Meretz chairwoman MK Michal Rozin proposed a law in recent weeks to expand the Sexual Harassment Protection Law to apply to independent workers, volunteers, and workers in the gig economy.

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“The changing labor market creates a wide variety of labor contracts and working conditions. The law must adapt to the changes and provide maximal protection to these workers,” Rozin said. “The thought that they are exposed to sexual harassment in the workplace without any legal protection is intolerable.”

MK Michal Rozin. (Photo: Yonatan Sindel/Flash90)

The law’s current wording relates to characteristics of the employer-employee relationship in which the power dynamics are inequal and rules that certain behaviors constitute harassment, even in cases where the harassed party did not express opposition. The law also holds that in compensatory lawsuits regarding damages from workplace sexual harassment, the burden of proof is placed on the employer.

Furthermore, it is the employer’s obligation to take certain steps to prevent workplace sexual harassment and to deal with instances pf sexual harassment that occurred in the workplace.

Nevertheless, the law in its current state does not offer compensation for sexual harassment of independent workers, volunteers, and gig economy workers – none of whom operate within a traditional employer-employee framework.

In these situations, even if there is not a directly subordinate relationship, there are often meaningful power gaps derived from the economic dependence of an independent contractor on their customer or hierarchical relationship between volunteers and their supervisors. This justifies applying the special standards in workplace relationships to these contexts as well.

“A harasser does not check whether a worker is an employee, freelancer, or volunteer”

The proposed amendment expands the applicability of the law and explicitly rules that the law’s instructions regarding employer-employee relations will apply to volunteers within an organization, independent contractors, and gig economy workers within an organization. The Forum of Self-Employed Workers within the Histadrut and the Association of Rape Crisis Centers in Israel were partners in promoting the proposal.

“A harasser doesn’t check whether someone is an employee, freelancer, or volunteer. He seeks out the weakest link,” Inbal Jorni, chairwoman of the Histadrut's Forum of Self-Employed Women, said. “The employment structure for freelancing is broadening in the market, and we must establish protections against exploitation and damages for these workers.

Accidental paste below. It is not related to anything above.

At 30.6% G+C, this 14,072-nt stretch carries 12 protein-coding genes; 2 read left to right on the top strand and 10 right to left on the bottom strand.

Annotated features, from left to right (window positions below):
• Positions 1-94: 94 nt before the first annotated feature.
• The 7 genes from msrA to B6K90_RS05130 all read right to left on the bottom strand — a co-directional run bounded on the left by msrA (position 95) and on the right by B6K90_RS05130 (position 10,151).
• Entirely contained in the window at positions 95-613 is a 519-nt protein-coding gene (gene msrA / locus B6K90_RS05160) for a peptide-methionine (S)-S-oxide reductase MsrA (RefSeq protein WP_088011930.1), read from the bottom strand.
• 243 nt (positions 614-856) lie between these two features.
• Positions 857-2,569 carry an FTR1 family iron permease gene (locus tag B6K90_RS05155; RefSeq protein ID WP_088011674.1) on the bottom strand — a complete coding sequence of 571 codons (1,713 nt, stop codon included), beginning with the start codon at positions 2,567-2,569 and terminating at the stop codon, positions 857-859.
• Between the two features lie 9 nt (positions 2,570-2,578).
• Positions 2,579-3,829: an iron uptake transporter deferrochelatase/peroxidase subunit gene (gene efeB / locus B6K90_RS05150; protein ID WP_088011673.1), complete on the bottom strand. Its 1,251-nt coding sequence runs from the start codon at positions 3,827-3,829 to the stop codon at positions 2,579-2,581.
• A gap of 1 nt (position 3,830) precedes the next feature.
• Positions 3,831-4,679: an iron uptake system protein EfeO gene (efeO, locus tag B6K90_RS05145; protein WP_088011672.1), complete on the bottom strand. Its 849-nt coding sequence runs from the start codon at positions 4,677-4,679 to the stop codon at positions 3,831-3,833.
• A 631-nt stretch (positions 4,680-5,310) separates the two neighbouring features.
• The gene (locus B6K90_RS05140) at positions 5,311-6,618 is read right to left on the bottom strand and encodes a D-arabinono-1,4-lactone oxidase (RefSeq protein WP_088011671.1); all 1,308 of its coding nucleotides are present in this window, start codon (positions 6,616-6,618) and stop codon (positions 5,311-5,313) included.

“There are also power dynamics between a customer ordering a service and a freelancer dependent on them for their income – for example, a producer at a concert hall or an organizational consultant – and the laws need to consider that power gap,” she went on. 

“Of course volunteers, such as interns, national service volunteers, or MDA volunteers, are also vulnerable to sexual harassment,” Jorni added.

Jorni explained the the Histadrut Forum of Self-Employed Workers has set itself a goal of advancing legal protections for independent workers in Israel, not just economic reforms.

“We’re talking about a problem that has existed for far too long that discriminates against independent contractors and freelancers, making them critically vulnerable. This is a historic amendment that will grant them equal protections,” she said. 

Rami Beja, chair of the Forum, said in a statement: “It’s an honor to take part in this important change. We will continue to provide backing for the independent workers in Israel, advancing their rights and operating for additional protections for this status that is now being granted actual representation, even in legislation.”

Omer Schechter, head of the Public Policy Division within the Knesset-Relations department of the Histadrut said: “I want to thank MK Michal Rozin for her cooperation advancing this important law. I am very proud to take part in advancing this historic amendment that will provide protection for self-employed workers, volunteers, and workers in the gig economy here in Israel.”

This article was translated from Hebrew by Zach Pekarsky.